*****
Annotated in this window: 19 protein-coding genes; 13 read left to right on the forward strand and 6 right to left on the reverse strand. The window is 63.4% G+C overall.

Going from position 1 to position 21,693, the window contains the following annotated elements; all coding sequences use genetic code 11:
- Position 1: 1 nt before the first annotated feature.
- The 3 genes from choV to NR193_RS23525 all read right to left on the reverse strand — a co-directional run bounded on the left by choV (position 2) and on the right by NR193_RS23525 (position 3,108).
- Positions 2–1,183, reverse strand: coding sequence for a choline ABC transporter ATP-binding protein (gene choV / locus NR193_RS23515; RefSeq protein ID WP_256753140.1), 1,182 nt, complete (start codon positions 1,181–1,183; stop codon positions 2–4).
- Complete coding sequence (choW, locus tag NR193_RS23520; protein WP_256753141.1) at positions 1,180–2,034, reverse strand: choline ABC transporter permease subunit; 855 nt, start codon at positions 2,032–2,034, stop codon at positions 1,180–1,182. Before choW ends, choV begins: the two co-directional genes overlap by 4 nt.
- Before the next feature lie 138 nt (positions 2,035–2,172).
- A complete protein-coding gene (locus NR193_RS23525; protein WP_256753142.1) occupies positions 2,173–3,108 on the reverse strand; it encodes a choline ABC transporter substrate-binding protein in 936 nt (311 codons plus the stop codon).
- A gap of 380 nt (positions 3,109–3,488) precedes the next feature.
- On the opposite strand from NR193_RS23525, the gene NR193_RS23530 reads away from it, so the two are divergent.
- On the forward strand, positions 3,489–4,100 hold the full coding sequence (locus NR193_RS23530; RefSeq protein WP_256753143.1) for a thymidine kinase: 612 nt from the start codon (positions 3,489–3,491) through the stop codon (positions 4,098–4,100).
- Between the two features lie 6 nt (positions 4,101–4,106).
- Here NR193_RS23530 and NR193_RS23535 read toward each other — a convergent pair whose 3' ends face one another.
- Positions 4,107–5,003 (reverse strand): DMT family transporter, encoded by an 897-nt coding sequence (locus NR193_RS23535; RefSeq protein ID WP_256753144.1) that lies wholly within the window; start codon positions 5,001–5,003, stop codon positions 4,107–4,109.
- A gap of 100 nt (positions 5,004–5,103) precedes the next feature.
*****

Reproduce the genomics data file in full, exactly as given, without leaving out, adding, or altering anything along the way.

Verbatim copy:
Annotated in this window: 19 protein-coding genes; 13 read left to right on the forward strand and 6 right to left on the reverse strand. The window is 63.4% G+C overall.

Going from position 1 to position 21,693, the window contains the following annotated elements; all coding sequences use genetic code 11:
- Position 1: 1 nt before the first annotated feature.
- The 3 genes from choV to NR193_RS23525 all read right to left on the reverse strand — a co-directional run bounded on the left by choV (position 2) and on the right by NR193_RS23525 (position 3,108).
- Positions 2–1,183, reverse strand: coding sequence for a choline ABC transporter ATP-binding protein (gene choV / locus NR193_RS23515; RefSeq protein ID WP_256753140.1), 1,182 nt, complete (start codon positions 1,181–1,183; stop codon positions 2–4).
- Complete coding sequence (choW, locus tag NR193_RS23520; protein WP_256753141.1) at positions 1,180–2,034, reverse strand: choline ABC transporter permease subunit; 855 nt, start codon at positions 2,032–2,034, stop codon at positions 1,180–1,182. Before choW ends, choV begins: the two co-directional genes overlap by 4 nt.
- Before the next feature lie 138 nt (positions 2,035–2,172).
- A complete protein-coding gene (locus NR193_RS23525; protein WP_256753142.1) occupies positions 2,173–3,108 on the reverse strand; it encodes a choline ABC transporter substrate-binding protein in 936 nt (311 codons plus the stop codon).
- A gap of 380 nt (positions 3,109–3,488) precedes the next feature.
- On the opposite strand from NR193_RS23525, the gene NR193_RS23530 reads away from it, so the two are divergent.
- On the forward strand, positions 3,489–4,100 hold the full coding sequence (locus NR193_RS23530; RefSeq protein WP_256753143.1) for a thymidine kinase: 612 nt from the start codon (positions 3,489–3,491) through the stop codon (positions 4,098–4,100).
- Between the two features lie 6 nt (positions 4,101–4,106).
- Here NR193_RS23530 and NR193_RS23535 read toward each other — a convergent pair whose 3' ends face one another.
- Positions 4,107–5,003 (reverse strand): DMT family transporter, encoded by an 897-nt coding sequence (locus NR193_RS23535; RefSeq protein ID WP_256753144.1) that lies wholly within the window; start codon positions 5,001–5,003, stop codon positions 4,107–4,109.
- A gap of 100 nt (positions 5,004–5,103) precedes the next feature.